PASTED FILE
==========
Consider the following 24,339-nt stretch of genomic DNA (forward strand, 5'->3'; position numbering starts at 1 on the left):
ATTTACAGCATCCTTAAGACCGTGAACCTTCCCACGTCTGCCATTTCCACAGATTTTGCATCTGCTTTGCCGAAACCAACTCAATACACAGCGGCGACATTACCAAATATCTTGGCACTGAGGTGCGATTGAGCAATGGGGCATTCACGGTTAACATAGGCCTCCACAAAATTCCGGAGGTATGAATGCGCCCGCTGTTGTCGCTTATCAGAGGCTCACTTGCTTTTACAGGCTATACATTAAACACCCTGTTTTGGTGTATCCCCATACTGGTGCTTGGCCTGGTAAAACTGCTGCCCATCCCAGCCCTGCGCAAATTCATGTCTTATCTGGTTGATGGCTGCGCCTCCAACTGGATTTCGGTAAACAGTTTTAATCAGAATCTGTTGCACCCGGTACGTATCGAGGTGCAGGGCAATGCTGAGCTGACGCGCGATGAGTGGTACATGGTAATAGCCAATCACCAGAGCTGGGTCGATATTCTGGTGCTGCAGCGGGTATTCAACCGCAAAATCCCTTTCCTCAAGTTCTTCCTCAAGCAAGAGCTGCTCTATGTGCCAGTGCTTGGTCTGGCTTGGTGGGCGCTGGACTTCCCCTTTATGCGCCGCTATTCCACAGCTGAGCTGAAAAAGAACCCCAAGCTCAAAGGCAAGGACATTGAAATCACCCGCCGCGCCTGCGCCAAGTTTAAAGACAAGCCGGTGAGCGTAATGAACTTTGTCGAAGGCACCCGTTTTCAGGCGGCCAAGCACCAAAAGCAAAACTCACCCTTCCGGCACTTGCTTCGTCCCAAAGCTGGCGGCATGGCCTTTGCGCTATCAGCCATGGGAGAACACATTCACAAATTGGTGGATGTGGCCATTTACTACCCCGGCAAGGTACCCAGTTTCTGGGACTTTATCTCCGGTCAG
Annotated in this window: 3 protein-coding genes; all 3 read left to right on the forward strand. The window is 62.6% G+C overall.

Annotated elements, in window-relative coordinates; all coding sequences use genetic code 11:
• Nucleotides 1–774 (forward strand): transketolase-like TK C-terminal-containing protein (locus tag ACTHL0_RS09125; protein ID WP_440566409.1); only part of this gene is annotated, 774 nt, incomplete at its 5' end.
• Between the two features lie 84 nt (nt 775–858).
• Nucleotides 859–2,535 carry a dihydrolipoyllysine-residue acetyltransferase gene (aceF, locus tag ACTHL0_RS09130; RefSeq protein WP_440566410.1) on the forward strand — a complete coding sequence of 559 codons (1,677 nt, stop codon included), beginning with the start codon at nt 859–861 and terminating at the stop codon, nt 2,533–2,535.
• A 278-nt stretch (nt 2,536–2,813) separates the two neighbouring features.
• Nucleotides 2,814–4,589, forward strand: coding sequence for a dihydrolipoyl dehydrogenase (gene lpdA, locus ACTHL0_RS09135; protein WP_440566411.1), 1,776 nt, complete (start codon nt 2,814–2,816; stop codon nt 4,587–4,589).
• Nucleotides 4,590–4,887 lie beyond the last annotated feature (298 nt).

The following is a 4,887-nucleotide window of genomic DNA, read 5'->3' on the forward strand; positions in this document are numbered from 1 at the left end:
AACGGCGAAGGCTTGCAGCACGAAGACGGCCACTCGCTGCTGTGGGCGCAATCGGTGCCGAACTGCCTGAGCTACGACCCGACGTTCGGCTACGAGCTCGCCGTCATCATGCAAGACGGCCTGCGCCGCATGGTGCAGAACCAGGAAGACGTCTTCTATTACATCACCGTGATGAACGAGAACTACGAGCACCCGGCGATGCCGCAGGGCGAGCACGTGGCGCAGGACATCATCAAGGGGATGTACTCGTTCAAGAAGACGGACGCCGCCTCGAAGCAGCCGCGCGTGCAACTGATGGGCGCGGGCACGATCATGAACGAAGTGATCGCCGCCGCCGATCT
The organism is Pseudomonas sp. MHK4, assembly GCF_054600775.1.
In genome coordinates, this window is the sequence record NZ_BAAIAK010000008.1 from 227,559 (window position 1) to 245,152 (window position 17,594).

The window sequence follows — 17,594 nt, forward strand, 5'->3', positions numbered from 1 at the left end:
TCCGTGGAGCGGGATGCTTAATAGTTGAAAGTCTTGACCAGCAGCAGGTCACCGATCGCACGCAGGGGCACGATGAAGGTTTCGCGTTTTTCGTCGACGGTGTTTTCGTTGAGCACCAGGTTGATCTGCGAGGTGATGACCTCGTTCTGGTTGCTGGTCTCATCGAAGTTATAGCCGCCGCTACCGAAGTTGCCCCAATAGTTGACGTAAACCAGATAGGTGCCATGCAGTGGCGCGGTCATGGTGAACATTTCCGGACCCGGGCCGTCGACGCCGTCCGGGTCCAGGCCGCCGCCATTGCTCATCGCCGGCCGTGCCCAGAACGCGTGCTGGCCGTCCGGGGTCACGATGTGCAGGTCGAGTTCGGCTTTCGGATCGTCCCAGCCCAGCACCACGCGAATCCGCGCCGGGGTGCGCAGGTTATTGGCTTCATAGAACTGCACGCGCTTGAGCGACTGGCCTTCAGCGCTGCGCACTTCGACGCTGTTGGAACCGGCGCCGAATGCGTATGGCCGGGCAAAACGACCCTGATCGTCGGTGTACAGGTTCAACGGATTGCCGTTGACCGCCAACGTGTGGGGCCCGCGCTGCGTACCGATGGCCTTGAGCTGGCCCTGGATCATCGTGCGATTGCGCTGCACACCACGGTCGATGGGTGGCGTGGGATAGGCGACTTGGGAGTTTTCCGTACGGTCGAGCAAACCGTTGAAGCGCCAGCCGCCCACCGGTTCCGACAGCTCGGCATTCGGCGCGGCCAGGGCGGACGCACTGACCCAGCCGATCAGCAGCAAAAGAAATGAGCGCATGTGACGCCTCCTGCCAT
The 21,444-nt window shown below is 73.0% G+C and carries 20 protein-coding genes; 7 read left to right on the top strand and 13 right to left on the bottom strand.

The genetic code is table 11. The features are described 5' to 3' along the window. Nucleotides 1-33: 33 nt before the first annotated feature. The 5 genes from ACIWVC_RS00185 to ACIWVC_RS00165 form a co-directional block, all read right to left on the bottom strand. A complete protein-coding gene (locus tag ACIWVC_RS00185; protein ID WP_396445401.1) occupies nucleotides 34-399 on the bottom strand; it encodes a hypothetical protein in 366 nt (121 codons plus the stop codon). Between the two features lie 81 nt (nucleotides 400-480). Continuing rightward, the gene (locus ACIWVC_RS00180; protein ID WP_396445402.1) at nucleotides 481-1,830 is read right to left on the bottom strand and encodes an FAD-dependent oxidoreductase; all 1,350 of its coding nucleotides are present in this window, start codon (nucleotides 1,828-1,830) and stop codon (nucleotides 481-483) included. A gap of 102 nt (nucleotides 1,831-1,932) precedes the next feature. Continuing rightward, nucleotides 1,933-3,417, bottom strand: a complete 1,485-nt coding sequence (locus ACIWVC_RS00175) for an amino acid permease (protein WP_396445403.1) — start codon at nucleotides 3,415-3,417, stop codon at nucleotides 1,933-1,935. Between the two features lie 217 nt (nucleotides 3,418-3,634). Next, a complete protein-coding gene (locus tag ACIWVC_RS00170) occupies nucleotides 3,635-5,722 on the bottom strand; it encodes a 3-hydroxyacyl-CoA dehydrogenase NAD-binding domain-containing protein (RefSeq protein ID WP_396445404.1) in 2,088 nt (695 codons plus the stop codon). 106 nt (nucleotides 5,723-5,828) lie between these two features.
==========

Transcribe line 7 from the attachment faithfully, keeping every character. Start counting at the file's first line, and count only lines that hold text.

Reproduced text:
• Nucleotides 859–2,535 carry a dihydrolipoyllysine-residue acetyltransferase gene (aceF, locus tag ACTHL0_RS09130; RefSeq protein WP_440566410.1) on the forward strand — a complete coding sequence of 559 codons (1,677 nt, stop codon included), beginning with the start codon at nt 859–861 and terminating at the stop codon, nt 2,533–2,535.